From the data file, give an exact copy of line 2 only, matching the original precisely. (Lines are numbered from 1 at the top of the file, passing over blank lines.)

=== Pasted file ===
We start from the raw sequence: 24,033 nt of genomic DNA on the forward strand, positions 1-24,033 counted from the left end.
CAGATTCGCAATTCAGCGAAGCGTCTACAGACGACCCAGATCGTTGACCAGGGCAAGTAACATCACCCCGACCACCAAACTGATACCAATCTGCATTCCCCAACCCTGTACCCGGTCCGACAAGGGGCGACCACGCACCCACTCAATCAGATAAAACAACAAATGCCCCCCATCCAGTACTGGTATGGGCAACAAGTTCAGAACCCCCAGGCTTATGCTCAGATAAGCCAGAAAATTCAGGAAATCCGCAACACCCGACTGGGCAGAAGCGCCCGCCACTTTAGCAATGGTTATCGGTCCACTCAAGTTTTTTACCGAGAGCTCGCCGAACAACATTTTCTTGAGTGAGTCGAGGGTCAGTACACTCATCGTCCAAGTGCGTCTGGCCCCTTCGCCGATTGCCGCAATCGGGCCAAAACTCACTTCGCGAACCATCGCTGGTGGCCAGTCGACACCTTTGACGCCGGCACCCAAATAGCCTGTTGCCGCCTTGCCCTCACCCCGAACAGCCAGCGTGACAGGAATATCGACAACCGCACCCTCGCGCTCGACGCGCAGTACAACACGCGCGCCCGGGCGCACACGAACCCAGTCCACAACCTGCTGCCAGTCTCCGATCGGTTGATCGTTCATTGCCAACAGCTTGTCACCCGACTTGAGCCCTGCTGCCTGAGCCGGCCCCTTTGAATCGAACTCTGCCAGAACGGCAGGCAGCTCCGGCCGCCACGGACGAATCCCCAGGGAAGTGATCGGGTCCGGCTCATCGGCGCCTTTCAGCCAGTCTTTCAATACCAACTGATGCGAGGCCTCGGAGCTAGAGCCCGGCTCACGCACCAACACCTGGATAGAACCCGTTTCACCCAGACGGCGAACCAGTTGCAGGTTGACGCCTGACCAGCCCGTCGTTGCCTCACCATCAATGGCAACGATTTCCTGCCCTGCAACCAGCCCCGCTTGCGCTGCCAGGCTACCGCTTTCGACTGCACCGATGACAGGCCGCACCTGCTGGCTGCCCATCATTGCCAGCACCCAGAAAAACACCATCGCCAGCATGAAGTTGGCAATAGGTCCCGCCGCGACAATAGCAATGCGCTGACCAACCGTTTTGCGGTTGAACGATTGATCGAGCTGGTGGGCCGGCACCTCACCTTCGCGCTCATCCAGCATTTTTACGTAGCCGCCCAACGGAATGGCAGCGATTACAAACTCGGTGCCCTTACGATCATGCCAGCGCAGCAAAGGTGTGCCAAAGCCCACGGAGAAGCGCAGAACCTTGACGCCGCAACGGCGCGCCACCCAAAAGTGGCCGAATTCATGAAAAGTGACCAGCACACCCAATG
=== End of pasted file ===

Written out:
CAGATTCGCAATTCAGCGAAGCGTCTACAGACGACCCAGATCGTTGACCAGGGCAAGTAACATCACCCCGACCACCAAACTGATACCAATCTGCATTCCCCAACCCTGTACCCGGTCCGACAAGGGGCGACCACGCACCCACTCAATCAGATAAAACAACAAATGCCCCCCATCCAGTACTGGTATGGGCAACAAGTTCAGAACCCCCAGGCTTATGCTCAGATAAGCCAGAAAATTCAGGAAATCCGCAACACCCGACTGGGCAGAAGCGCCCGCCACTTTAGCAATGGTTATCGGTCCACTCAAGTTTTTTACCGAGAGCTCGCCGAACAACATTTTCTTGAGTGAGTCGAGGGTCAGTACACTCATCGTCCAAGTGCGTCTGGCCCCTTCGCCGATTGCCGCAATCGGGCCAAAACTCACTTCGCGAACCATCGCTGGTGGCCAGTCGACACCTTTGACGCCGGCACCCAAATAGCCTGTTGCCGCCTTGCCCTCACCCCGAACAGCCAGCGTGACAGGAATATCGACAACCGCACCCTCGCGCTCGACGCGCAGTACAACACGCGCGCCCGGGCGCACACGAACCCAGTCCACAACCTGCTGCCAGTCTCCGATCGGTTGATCGTTCATTGCCAACAGCTTGTCACCCGACTTGAGCCCTGCTGCCTGAGCCGGCCCCTTTGAATCGAACTCTGCCAGAACGGCAGGCAGCTCCGGCCGCCACGGACGAATCCCCAGGGAAGTGATCGGGTCCGGCTCATCGGCGCCTTTCAGCCAGTCTTTCAATACCAACTGATGCGAGGCCTCGGAGCTAGAGCCCGGCTCACGCACCAACACCTGGATAGAACCCGTTTCACCCAGACGGCGAACCAGTTGCAGGTTGACGCCTGACCAGCCCGTCGTTGCCTCACCATCAATGGCAACGATTTCCTGCCCTGCAACCAGCCCCGCTTGCGCTGCCAGGCTACCGCTTTCGACTGCACCGATGACAGGCCGCACCTGCTGGCTGCCCATCATTGCCAGCACCCAGAAAAACACCATCGCCAGCATGAAGTTGGCAATAGGTCCCGCCGCGACAATAGCAATGCGCTGACCAACCGTTTTGCGGTTGAACGATTGATCGAGCTGGTGGGCCGGCACCTCACCTTCGCGCTCATCCAGCATTTTTACGTAGCCGCCCAACGGAATGGCAGCGATTACAAACTCGGTGCCCTTACGATCATGCCAGCGCAGCAAAGGTGTGCCAAAGCCCACGGAGAAGCGCAGAACCTTGACGCCGCAACGGCGCGCCACCCAAAAGTGGCCGAATTCATGAAAAGTGACCAGCACACCCAATG